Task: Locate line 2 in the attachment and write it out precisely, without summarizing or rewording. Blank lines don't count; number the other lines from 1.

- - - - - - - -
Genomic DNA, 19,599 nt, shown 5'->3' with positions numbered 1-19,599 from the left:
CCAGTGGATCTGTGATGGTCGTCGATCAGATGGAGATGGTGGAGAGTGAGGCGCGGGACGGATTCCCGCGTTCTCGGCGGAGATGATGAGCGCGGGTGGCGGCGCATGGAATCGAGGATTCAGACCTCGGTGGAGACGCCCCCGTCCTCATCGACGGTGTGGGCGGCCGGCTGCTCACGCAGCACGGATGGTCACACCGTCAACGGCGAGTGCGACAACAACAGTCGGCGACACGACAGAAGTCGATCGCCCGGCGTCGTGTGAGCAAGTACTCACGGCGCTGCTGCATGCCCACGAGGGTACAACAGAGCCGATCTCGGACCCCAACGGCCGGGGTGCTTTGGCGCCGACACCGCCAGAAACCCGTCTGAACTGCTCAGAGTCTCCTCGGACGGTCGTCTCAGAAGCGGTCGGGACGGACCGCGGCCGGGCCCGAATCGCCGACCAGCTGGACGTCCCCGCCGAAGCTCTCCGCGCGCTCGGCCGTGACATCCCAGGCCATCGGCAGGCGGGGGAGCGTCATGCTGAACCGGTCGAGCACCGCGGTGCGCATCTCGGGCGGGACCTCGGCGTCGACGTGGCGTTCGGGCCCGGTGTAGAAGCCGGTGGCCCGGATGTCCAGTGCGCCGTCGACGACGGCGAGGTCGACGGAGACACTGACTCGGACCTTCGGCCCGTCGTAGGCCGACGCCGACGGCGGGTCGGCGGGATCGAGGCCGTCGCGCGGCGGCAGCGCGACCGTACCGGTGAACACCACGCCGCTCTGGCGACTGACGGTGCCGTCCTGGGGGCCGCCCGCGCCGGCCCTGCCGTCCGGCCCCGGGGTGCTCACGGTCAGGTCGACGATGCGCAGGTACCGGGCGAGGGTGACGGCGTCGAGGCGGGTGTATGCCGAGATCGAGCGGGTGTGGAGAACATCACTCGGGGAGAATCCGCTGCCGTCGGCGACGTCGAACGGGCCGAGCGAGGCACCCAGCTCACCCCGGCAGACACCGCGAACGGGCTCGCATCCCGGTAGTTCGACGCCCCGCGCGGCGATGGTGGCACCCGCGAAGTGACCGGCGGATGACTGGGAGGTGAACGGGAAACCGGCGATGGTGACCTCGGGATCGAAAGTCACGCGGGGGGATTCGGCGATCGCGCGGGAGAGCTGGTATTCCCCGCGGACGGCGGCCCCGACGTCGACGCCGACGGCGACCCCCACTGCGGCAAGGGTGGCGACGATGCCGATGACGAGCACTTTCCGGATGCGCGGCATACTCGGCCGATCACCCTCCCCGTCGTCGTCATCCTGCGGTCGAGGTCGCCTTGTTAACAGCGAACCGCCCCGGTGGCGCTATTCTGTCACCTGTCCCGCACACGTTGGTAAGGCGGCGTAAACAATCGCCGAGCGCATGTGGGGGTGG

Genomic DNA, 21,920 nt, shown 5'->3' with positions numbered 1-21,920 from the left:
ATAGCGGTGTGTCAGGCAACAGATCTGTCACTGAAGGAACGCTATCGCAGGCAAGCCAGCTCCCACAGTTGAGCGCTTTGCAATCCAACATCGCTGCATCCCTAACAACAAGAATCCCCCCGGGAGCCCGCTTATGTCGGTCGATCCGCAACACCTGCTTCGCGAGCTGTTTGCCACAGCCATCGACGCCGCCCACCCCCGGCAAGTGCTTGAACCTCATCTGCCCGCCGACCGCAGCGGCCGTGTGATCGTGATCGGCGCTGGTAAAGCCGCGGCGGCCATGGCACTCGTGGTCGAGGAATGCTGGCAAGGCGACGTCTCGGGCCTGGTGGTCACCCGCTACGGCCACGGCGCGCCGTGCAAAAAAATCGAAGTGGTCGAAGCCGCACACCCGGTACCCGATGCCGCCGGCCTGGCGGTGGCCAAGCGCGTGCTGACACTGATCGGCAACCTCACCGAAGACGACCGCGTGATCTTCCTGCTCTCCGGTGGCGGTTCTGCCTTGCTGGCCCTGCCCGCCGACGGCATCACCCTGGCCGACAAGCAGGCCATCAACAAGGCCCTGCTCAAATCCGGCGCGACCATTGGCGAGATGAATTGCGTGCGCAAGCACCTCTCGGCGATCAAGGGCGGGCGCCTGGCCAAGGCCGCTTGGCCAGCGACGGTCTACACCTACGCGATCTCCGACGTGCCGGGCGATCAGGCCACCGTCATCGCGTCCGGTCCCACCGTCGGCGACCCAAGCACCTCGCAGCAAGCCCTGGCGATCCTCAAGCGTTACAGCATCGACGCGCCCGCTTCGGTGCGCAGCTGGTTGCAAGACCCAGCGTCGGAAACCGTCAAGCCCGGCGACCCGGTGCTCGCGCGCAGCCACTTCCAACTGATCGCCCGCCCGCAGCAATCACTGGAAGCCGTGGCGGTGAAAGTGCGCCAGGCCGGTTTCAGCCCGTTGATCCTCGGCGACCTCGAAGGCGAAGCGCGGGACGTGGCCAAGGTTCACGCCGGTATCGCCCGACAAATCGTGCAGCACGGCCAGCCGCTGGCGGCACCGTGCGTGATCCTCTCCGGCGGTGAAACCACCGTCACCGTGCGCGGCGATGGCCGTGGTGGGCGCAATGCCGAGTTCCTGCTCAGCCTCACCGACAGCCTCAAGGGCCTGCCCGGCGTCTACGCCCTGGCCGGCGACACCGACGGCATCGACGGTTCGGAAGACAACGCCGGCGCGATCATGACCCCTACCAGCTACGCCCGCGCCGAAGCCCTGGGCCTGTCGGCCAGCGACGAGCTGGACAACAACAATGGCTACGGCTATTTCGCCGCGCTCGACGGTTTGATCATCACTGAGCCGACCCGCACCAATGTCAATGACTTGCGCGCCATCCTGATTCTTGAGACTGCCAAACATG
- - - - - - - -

CCAGTGGATCTGTGATGGTCGTCGATCAGATGGAGATGGTGGAGAGTGAGGCGCGGGACGGATTCCCGCGTTCTCGGCGGAGATGATGAGCGCGGGTGGCGGCGCATGGAATCGAGGATTCAGACCTCGGTGGAGACGCCCCCGTCCTCATCGACGGTGTGGGCGGCCGGCTGCTCACGCAGCACGGATGGTCACACCGTCAACGGCGAGTGCGACAACAACAGTCGGCGACACGACAGAAGTCGATCGCCCGGCGTCGTGTGAGCAAGTACTCACGGCGCTGCTGCATGCCCACGAGGGTACAACAGAGCCGATCTCGGACCCCAACGGCCGGGGTGCTTTGGCGCCGACACCGCCAGAAACCCGTCTGAACTGCTCAGAGTCTCCTCGGACGGTCGTCTCAGAAGCGGTCGGGACGGACCGCGGCCGGGCCCGAATCGCCGACCAGCTGGACGTCCCCGCCGAAGCTCTCCGCGCGCTCGGCCGTGACATCCCAGGCCATCGGCAGGCGGGGGAGCGTCATGCTGAACCGGTCGAGCACCGCGGTGCGCATCTCGGGCGGGACCTCGGCGTCGACGTGGCGTTCGGGCCCGGTGTAGAAGCCGGTGGCCCGGATGTCCAGTGCGCCGTCGACGACGGCGAGGTCGACGGAGACACTGACTCGGACCTTCGGCCCGTCGTAGGCCGACGCCGACGGCGGGTCGGCGGGATCGAGGCCGTCGCGCGGCGGCAGCGCGACCGTACCGGTGAACACCACGCCGCTCTGGCGACTGACGGTGCCGTCCTGGGGGCCGCCCGCGCCGGCCCTGCCGTCCGGCCCCGGGGTGCTCACGGTCAGGTCGACGATGCGCAGGTACCGGGCGAGGGTGACGGCGTCGAGGCGGGTGTATGCCGAGATCGAGCGGGTGTGGAGAACATCACTCGGGGAGAATCCGCTGCCGTCGGCGACGTCGAACGGGCCGAGCGAGGCACCCAGCTCACCCCGGCAGACACCGCGAACGGGCTCGCATCCCGGTAGTTCGACGCCCCGCGCGGCGATGGTGGCACCCGCGAAGTGACCGGCGGATGACTGGGAGGTGAACGGGAAACCGGCGATGGTGACCTCGGGATCGAAAGTCACGCGGGGGGATTCGGCGATCGCGCGGGAGAGCTGGTATTCCCCGCGGACGGCGGCCCCGACGTCGACGCCGACGGCGACCCCCACTGCGGCAAGGGTGGCGACGATGCCGATGACGAGCACTTTCCGGATGCGCGGCATACTCGGCCGATCACCCTCCCCGTCGTCGTCATCCTGCGGTCGAGGTCGCCTTGTTAACAGCGAACCGCCCCGGTGGCGCTATTCTGTCACCTGTCCCGCACACGTTGGTAAGGCGGCGTAAACAATCGCCGAGCGCATGTGGGGGTGG